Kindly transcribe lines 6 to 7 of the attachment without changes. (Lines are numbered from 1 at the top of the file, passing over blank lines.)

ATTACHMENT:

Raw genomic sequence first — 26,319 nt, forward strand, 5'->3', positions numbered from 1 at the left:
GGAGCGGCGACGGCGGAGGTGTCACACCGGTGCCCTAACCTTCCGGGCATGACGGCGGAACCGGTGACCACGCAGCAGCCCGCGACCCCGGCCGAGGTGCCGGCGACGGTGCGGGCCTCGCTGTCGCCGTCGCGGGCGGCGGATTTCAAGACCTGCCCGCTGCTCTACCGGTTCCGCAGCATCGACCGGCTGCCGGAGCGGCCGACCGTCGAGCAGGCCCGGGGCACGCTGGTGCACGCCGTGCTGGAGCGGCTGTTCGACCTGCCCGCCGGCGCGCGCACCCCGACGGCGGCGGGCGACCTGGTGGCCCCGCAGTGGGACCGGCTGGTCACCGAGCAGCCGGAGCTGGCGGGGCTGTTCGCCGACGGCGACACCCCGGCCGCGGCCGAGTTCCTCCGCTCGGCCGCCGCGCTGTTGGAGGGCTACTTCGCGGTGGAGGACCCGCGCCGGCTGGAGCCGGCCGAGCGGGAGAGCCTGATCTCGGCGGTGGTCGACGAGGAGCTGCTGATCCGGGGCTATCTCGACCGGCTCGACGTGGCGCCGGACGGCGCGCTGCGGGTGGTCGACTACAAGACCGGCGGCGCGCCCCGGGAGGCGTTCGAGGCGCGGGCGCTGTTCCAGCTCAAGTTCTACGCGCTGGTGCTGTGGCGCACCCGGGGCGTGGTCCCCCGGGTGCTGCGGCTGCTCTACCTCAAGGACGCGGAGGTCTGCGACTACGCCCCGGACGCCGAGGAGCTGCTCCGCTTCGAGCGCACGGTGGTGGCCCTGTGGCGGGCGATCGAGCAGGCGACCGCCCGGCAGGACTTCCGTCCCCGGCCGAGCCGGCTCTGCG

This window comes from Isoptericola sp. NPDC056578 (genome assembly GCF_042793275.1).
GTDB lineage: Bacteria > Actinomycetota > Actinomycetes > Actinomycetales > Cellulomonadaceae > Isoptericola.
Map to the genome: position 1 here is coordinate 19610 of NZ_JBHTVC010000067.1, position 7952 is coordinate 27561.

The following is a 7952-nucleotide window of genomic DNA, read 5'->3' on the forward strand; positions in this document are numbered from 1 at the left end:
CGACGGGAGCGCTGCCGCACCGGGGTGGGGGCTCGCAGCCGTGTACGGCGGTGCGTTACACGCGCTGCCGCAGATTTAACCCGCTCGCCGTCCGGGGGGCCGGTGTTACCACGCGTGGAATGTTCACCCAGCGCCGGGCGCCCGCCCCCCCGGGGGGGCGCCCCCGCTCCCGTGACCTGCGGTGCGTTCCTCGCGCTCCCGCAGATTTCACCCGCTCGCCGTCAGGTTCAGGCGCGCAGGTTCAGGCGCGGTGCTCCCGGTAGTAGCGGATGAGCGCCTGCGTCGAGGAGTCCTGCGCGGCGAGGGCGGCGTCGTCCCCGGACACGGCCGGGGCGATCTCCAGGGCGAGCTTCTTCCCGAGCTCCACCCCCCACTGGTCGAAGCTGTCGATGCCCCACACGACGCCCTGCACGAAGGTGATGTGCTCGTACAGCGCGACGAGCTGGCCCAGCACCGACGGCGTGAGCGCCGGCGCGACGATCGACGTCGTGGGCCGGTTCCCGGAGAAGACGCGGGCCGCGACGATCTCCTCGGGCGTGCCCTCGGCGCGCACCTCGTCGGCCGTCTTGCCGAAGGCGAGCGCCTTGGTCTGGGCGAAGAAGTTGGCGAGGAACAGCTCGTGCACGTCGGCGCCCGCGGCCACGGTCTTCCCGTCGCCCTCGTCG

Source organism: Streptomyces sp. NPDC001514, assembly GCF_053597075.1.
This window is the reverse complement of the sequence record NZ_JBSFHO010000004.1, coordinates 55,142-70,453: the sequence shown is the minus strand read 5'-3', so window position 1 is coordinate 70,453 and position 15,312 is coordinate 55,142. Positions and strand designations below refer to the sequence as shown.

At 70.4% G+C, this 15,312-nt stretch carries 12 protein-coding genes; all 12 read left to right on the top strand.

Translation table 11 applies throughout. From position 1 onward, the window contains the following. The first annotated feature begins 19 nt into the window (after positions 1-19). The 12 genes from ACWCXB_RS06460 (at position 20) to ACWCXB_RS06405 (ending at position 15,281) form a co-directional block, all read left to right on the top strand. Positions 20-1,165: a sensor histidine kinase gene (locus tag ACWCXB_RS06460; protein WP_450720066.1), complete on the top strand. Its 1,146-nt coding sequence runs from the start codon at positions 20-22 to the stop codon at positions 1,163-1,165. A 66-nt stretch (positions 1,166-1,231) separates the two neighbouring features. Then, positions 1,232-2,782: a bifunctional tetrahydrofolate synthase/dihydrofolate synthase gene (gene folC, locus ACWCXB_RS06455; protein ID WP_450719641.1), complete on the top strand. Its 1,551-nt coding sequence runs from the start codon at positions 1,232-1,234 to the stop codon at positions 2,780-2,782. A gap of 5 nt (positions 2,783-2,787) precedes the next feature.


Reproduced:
The following is a 7952-nucleotide window of genomic DNA, read 5'->3' on the forward strand; positions in this document are numbered from 1 at the left end:
CGACGGGAGCGCTGCCGCACCGGGGTGGGGGCTCGCAGCCGTGTACGGCGGTGCGTTACACGCGCTGCCGCAGATTTAACCCGCTCGCCGTCCGGGGGGCCGGTGTTACCACGCGTGGAATGTTCACCCAGCGCCGGGCGCCCGCCCCCCCGGGGGGGCGCCCCCGCTCCCGTGACCTGCGGTGCGTTCCTCGCGCTCCCGCAGATTTCACCCGCTCGCCGTCAGGTTCAGGCGCGCAGGTTCAGGCGCGGTGCTCCCGGTAGTAGCGGATGAGCGCCTGCGTCGAGGAGTCCTGCGCGGCGAGGGCGGCGTCGTCCCCGGACACGGCCGGGGCGATCTCCAGGGCGAGCTTCTTCCCGAGCTCCACCCCCCACTGGTCGAAGCTGTCGATGCCCCACACGACGCCCTGCACGAAGGTGATGTGCTCGTACAGCGCGACGAGCTGGCCCAGCACCGACGGCGTGAGCGCCGGCGCGACGATCGACGTCGTGGGCCGGTTCCCGGAGAAGACGCGGGCCGCGACGATCTCCTCGGGCGTGCCCTCGGCGCGCACCTCGTCGGCCGTCTTGCCGAAGGCGAGCGCCTTGGTCTGGGCGAAGAAGTTGGCGAGGAACAGCTCGTGCACGTCGGCGCCCGCGGCCACGGTCTTCCCGTCGCCCTCGTCG